With solid evidence showing that older women receiving anthracycline-based adjuvant chemotherapy have higher rates of congestive heart failure after completing treatment, a second recommendation for a therapeutic adjuvant clinical trial for older patients with breast cancer is to evaluate a nonanthracycline chemotherapy regimen in patients with a high risk of breast cancer recurrence, utilizing the same framework as described above [19]. As well as confirming breast cancer outcomes with an established nonanthracycline chemotherapy regimen, investigators are encouraged to incorporate a geriatric assessment to evaluate factors other than or in addition to age that might identify those individuals who are most likely to tolerate the cytotoxic regimen or which patient need additional support.

These suggested research studies are examples of designing therapeutic clinical trials integrating geriatric and oncology principles. These studies could fill critical gaps in the knowledge of adjuvant chemotherapy feasibility, tolerability, and toxicity in older patients with breast cancer.

Breast cancer and aging: treatment in metastatic setting

Despite the compelling demographics of cancer and aging and the recommendations of expert societies, the enrollment of older adults in registration trials remains dismal. (REF) Since 2007, six drugs have been approved by the US food and Drug Administration for the treatment of breast cancer (Table 1). According to the geriatric usage sections of the drug package inserts, on average, only 20 % of patients included in the registration trials were aged 65 years or older and 4 % of patients included were aged 75 years or older. As approximately half of all breast cancer diagnoses occur in women over the age of 60, the patients enrolled in the registration trials are likely not representative of the patient population where these agents will be prescribed.
Table 1

FDA approved agents in breast cancer since 2007

Agents

Date approved

Indication

Age

>65 (%)

>75 (%)

Ixabepilone [22]

10/2007

Combination with capecitabine in metastatic or locally advanced breast cancer resistant to treatment with an anthracycline and a taxane

10

<1

10/2007

Monotherapy in metastatic or locally advanced breast cancer resistant to anthracyclines, taxanes, and capecitabine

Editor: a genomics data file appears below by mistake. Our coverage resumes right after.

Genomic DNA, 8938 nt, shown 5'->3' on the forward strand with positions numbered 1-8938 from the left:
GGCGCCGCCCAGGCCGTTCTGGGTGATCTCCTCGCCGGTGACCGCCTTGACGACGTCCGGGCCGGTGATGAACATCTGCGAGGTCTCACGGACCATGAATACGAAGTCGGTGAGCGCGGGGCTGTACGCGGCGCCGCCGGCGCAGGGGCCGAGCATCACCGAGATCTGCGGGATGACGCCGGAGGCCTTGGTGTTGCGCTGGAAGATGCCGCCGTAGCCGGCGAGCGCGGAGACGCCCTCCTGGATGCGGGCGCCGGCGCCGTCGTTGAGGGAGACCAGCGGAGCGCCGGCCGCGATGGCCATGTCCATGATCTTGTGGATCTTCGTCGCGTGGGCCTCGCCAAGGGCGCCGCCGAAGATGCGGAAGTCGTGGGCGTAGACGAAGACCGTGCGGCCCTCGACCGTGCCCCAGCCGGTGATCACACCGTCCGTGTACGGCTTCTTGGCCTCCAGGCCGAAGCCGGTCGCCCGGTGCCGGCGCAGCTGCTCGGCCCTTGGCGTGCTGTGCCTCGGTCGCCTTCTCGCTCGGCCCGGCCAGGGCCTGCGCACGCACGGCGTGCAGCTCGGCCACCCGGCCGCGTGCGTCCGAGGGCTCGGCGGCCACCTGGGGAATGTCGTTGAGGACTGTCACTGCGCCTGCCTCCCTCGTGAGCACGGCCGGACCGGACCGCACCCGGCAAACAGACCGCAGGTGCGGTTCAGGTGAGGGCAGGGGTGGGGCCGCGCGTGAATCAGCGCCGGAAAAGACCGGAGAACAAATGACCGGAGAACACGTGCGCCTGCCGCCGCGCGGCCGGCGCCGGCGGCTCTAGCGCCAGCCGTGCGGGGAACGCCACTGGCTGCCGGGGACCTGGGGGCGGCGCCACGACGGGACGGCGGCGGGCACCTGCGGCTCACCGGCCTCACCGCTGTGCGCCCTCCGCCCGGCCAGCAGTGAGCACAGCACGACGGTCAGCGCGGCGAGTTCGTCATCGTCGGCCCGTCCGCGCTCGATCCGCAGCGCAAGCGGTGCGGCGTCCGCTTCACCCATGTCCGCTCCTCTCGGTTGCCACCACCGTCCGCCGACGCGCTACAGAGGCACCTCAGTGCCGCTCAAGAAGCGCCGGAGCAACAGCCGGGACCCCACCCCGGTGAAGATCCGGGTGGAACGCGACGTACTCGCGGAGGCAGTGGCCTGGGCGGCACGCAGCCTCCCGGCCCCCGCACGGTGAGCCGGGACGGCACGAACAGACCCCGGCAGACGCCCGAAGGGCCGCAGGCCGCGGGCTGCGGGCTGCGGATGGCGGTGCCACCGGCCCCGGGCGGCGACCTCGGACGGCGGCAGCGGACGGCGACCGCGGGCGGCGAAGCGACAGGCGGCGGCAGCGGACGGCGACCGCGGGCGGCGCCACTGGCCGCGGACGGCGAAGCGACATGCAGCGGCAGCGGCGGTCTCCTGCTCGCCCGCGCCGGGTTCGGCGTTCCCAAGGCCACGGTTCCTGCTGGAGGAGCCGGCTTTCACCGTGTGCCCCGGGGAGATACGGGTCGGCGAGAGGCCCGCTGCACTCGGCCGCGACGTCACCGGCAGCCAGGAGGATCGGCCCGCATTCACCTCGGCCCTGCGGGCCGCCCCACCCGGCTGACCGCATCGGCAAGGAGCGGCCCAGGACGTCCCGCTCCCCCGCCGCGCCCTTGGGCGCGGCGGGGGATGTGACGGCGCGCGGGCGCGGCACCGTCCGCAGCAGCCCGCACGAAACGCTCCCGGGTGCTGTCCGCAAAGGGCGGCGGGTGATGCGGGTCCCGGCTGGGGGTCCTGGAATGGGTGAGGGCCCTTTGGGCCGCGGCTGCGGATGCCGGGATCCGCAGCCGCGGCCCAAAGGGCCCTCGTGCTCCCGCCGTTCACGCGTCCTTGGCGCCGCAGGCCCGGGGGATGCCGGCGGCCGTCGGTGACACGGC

13

3

Eribulin [23]

11/2010

Third-line treatment metastatic breast cancer

15

2

Everolimus [21]

7/2012

Advanced hormone receptor-positive, HER2-negative breast cancer in combination with exemestane, after failure of treatment with letrozole or anastrozole

40

15

Ado-trastuzumab emtansine [24]

2/2013

HER2-positive breast cancer following treatment with trastuzumab and a taxane

13

2

Pertuzumab [25]

6/2012

Combination with trastuzumab and docetaxel in HER2-positive metastatic breast cancer who have not received prior anti-HER2 therapy

15

1

Lapatinib [26, 27]

1/2010

Combination with capecitabine in metastatic HER2-positive breast cancer

17

1

Combination with letrozole in metastatic HER2-positive breast cancer

44

12

You should organize the agents alphabetically or by the date of approval

The study was supported by the U13 conference grant (U13 AG038151)

The study sponsors were not involved in the writing of the article or the decision to submit it for publication. The authors were independent from study sponsors

Ixabepilone in combination with capecitabine was granted FDA approval based on a statistically significant improvement in median progression-free survival of 5.7 versus 4.1 months (HR 0.69; 95 % CI, 0.58–0.83; p < 0.001) with the combination of ixabepilone plus capecitabine compared with capecitabine monotherapy, in the treatment of patients with metastatic breast cancer who progress after an anthracycline and taxane [20]. Ten percent of the enrolled patients were aged 65 and older and <1 % of patients enrolled were aged 75 and older. The overall incidence of grade 3 and 4 adverse events were significantly higher in patients over age 65, compared with patients under age 65 (82 vs. 68 %) including grade 3 and 4 stomatitis (9 vs. 1 %), febrile neutropenia (9 vs. 3 %), and fatigue (16 vs. 12 %) [20].